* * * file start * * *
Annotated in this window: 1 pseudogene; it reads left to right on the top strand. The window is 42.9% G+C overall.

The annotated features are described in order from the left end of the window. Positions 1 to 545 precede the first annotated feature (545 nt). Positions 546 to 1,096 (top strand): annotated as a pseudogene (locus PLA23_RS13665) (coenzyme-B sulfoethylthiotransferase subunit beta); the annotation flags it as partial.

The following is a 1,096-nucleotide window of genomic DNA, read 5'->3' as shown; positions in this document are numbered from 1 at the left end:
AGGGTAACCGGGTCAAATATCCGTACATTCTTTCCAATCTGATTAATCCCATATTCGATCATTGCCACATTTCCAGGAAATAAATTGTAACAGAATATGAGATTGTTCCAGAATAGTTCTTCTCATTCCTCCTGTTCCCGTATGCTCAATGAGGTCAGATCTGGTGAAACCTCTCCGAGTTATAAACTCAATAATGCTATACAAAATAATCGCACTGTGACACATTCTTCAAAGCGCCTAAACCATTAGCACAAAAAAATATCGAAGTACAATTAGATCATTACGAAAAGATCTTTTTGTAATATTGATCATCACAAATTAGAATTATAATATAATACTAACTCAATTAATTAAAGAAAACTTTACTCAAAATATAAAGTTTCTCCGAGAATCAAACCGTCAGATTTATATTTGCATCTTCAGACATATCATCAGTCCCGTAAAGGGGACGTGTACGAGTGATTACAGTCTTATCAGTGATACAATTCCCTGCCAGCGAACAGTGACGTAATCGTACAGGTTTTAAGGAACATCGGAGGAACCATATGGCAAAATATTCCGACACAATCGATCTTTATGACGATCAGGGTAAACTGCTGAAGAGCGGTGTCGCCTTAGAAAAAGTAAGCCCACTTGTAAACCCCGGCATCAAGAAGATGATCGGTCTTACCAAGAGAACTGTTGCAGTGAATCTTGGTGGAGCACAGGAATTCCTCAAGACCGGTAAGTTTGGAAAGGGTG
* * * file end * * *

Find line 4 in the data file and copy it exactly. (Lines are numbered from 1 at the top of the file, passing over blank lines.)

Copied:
AGGGTAACCGGGTCAAATATCCGTACATTCTTTCCAATCTGATTAATCCCATATTCGATCATTGCCACATTTCCAGGAAATAAATTGTAACAGAATATGAGATTGTTCCAGAATAGTTCTTCTCATTCCTCCTGTTCCCGTATGCTCAATGAGGTCAGATCTGGTGAAACCTCTCCGAGTTATAAACTCAATAATGCTATACAAAATAATCGCACTGTGACACATTCTTCAAAGCGCCTAAACCATTAGCACAAAAAAATATCGAAGTACAATTAGATCATTACGAAAAGATCTTTTTGTAATATTGATCATCACAAATTAGAATTATAATATAATACTAACTCAATTAATTAAAGAAAACTTTACTCAAAATATAAAGTTTCTCCGAGAATCAAACCGTCAGATTTATATTTGCATCTTCAGACATATCATCAGTCCCGTAAAGGGGACGTGTACGAGTGATTACAGTCTTATCAGTGATACAATTCCCTGCCAGCGAACAGTGACGTAATCGTACAGGTTTTAAGGAACATCGGAGGAACCATATGGCAAAATATTCCGACACAATCGATCTTTATGACGATCAGGGTAAACTGCTGAAGAGCGGTGTCGCCTTAGAAAAAGTAAGCCCACTTGTAAACCCCGGCATCAAGAAGATGATCGGTCTTACCAAGAGAACTGTTGCAGTGAATCTTGGTGGAGCACAGGAATTCCTCAAGACCGGTAAGTTTGGAAAGGGTG